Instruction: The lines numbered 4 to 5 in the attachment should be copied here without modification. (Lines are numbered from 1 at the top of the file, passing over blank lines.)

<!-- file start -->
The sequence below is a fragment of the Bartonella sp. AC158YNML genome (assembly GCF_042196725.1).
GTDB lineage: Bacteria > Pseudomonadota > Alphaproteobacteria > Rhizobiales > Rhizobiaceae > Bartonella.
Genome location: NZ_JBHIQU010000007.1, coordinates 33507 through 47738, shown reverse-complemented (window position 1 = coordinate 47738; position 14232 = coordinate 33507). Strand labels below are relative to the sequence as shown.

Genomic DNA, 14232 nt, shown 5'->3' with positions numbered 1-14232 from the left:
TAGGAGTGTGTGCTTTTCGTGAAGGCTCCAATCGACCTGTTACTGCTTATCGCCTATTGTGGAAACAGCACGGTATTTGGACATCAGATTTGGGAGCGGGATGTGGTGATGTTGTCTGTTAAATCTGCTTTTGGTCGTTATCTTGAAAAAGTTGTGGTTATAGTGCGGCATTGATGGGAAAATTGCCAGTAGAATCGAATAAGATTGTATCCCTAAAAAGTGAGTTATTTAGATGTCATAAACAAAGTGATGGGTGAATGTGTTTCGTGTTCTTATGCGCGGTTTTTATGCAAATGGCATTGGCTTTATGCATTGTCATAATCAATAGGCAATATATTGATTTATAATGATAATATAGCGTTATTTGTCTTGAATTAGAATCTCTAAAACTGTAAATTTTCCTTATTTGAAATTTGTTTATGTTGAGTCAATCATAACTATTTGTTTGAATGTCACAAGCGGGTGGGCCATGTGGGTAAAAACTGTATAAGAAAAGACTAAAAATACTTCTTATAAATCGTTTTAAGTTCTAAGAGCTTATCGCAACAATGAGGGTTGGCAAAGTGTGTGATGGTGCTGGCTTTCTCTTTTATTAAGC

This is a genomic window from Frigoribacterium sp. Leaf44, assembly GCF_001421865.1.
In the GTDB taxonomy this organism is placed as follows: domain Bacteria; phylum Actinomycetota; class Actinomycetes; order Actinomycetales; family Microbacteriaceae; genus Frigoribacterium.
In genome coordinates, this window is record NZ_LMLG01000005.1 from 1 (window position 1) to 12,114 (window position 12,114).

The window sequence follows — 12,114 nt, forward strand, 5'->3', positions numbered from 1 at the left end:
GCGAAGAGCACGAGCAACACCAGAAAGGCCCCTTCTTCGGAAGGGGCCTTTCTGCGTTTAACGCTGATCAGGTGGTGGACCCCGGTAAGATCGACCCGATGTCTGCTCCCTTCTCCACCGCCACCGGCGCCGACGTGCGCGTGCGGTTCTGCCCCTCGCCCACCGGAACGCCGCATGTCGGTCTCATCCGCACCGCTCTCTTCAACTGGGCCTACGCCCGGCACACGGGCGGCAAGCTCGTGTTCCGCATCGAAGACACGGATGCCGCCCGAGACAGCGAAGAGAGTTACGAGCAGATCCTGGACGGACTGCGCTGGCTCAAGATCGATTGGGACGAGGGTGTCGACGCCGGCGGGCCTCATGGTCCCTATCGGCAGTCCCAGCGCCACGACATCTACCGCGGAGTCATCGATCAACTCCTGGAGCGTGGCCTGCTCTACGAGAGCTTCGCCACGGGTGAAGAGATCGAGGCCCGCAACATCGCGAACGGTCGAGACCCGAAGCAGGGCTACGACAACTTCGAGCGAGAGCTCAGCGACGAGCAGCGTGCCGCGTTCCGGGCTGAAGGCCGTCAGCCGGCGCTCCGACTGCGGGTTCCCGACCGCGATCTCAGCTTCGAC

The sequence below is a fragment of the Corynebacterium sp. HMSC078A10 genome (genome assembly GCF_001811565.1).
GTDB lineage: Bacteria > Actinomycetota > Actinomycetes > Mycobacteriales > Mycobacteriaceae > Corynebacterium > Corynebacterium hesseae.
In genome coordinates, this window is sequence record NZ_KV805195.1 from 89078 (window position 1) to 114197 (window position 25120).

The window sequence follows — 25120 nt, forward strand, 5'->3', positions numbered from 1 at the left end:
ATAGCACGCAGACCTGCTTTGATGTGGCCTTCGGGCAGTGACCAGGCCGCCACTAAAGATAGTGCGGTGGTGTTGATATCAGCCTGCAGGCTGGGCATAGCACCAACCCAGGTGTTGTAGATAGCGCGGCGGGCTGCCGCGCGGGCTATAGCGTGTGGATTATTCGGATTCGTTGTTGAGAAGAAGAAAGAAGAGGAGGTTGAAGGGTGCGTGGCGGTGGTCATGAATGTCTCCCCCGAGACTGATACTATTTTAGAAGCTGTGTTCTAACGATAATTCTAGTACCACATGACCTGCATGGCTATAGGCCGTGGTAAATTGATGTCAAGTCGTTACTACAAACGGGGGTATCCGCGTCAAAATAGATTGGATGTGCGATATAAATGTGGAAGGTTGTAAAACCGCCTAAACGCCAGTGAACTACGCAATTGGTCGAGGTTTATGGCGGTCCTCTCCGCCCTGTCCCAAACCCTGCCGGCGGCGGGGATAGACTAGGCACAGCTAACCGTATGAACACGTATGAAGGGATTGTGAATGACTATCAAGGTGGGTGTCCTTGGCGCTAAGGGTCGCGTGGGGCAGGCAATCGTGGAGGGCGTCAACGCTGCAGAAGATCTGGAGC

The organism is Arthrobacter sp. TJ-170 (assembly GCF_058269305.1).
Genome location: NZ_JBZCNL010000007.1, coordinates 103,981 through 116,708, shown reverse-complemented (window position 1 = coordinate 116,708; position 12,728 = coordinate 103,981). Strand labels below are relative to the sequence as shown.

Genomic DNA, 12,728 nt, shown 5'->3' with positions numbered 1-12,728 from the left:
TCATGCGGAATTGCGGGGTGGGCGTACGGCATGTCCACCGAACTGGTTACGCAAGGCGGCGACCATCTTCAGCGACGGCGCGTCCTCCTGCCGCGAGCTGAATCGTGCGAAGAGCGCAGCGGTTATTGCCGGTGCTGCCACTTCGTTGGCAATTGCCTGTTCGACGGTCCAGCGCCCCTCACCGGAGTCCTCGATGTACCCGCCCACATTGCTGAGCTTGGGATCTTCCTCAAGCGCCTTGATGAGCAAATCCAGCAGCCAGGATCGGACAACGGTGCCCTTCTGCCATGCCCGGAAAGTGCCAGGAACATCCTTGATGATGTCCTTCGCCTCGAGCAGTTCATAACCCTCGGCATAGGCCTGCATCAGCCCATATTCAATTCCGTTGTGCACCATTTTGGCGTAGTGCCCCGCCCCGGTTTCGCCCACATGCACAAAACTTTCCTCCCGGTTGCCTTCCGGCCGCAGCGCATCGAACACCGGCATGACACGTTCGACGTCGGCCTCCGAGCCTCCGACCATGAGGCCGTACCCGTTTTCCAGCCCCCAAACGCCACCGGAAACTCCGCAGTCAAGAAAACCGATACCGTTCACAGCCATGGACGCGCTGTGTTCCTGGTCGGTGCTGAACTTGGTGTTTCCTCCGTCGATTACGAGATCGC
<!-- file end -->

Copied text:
Genomic DNA, 14232 nt, shown 5'->3' with positions numbered 1-14232 from the left:
TAGGAGTGTGTGCTTTTCGTGAAGGCTCCAATCGACCTGTTACTGCTTATCGCCTATTGTGGAAACAGCACGGTATTTGGACATCAGATTTGGGAGCGGGATGTGGTGATGTTGTCTGTTAAATCTGCTTTTGGTCGTTATCTTGAAAAAGTTGTGGTTATAGTGCGGCATTGATGGGAAAATTGCCAGTAGAATCGAATAAGATTGTATCCCTAAAAAGTGAGTTATTTAGATGTCATAAACAAAGTGATGGGTGAATGTGTTTCGTGTTCTTATGCGCGGTTTTTATGCAAATGGCATTGGCTTTATGCATTGTCATAATCAATAGGCAATATATTGATTTATAATGATAATATAGCGTTATTTGTCTTGAATTAGAATCTCTAAAACTGTAAATTTTCCTTATTTGAAATTTGTTTATGTTGAGTCAATCATAACTATTTGTTTGAATGTCACAAGCGGGTGGGCCATGTGGGTAAAAACTGTATAAGAAAAGACTAAAAATACTTCTTATAAATCGTTTTAAGTTCTAAGAGCTTATCGCAACAATGAGGGTTGGCAAAGTGTGTGATGGTGCTGGCTTTCTCTTTTATTAAGC